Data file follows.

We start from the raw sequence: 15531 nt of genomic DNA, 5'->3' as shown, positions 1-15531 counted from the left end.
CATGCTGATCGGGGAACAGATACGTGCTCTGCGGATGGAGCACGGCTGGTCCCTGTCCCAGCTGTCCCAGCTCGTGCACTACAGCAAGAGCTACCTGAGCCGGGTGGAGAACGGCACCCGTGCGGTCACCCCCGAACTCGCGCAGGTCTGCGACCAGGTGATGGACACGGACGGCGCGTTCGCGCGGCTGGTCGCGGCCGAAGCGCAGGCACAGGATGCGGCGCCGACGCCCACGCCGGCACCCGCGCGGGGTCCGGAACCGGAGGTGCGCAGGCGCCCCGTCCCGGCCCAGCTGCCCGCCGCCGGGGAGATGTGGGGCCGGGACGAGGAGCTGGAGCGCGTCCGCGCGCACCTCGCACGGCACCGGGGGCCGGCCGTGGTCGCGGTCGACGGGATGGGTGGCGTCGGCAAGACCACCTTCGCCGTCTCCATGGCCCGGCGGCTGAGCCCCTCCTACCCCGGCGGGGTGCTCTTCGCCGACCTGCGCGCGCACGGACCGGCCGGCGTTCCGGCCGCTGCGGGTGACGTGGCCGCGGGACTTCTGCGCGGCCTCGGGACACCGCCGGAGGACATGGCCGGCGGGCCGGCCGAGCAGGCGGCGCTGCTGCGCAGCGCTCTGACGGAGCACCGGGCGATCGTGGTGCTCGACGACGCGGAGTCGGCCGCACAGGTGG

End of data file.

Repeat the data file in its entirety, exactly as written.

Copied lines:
We start from the raw sequence: 15531 nt of genomic DNA, 5'->3' as shown, positions 1-15531 counted from the left end.
CATGCTGATCGGGGAACAGATACGTGCTCTGCGGATGGAGCACGGCTGGTCCCTGTCCCAGCTGTCCCAGCTCGTGCACTACAGCAAGAGCTACCTGAGCCGGGTGGAGAACGGCACCCGTGCGGTCACCCCCGAACTCGCGCAGGTCTGCGACCAGGTGATGGACACGGACGGCGCGTTCGCGCGGCTGGTCGCGGCCGAAGCGCAGGCACAGGATGCGGCGCCGACGCCCACGCCGGCACCCGCGCGGGGTCCGGAACCGGAGGTGCGCAGGCGCCCCGTCCCGGCCCAGCTGCCCGCCGCCGGGGAGATGTGGGGCCGGGACGAGGAGCTGGAGCGCGTCCGCGCGCACCTCGCACGGCACCGGGGGCCGGCCGTGGTCGCGGTCGACGGGATGGGTGGCGTCGGCAAGACCACCTTCGCCGTCTCCATGGCCCGGCGGCTGAGCCCCTCCTACCCCGGCGGGGTGCTCTTCGCCGACCTGCGCGCGCACGGACCGGCCGGCGTTCCGGCCGCTGCGGGTGACGTGGCCGCGGGACTTCTGCGCGGCCTCGGGACACCGCCGGAGGACATGGCCGGCGGGCCGGCCGAGCAGGCGGCGCTGCTGCGCAGCGCTCTGACGGAGCACCGGGCGATCGTGGTGCTCGACGACGCGGAGTCGGCCGCACAGGTGG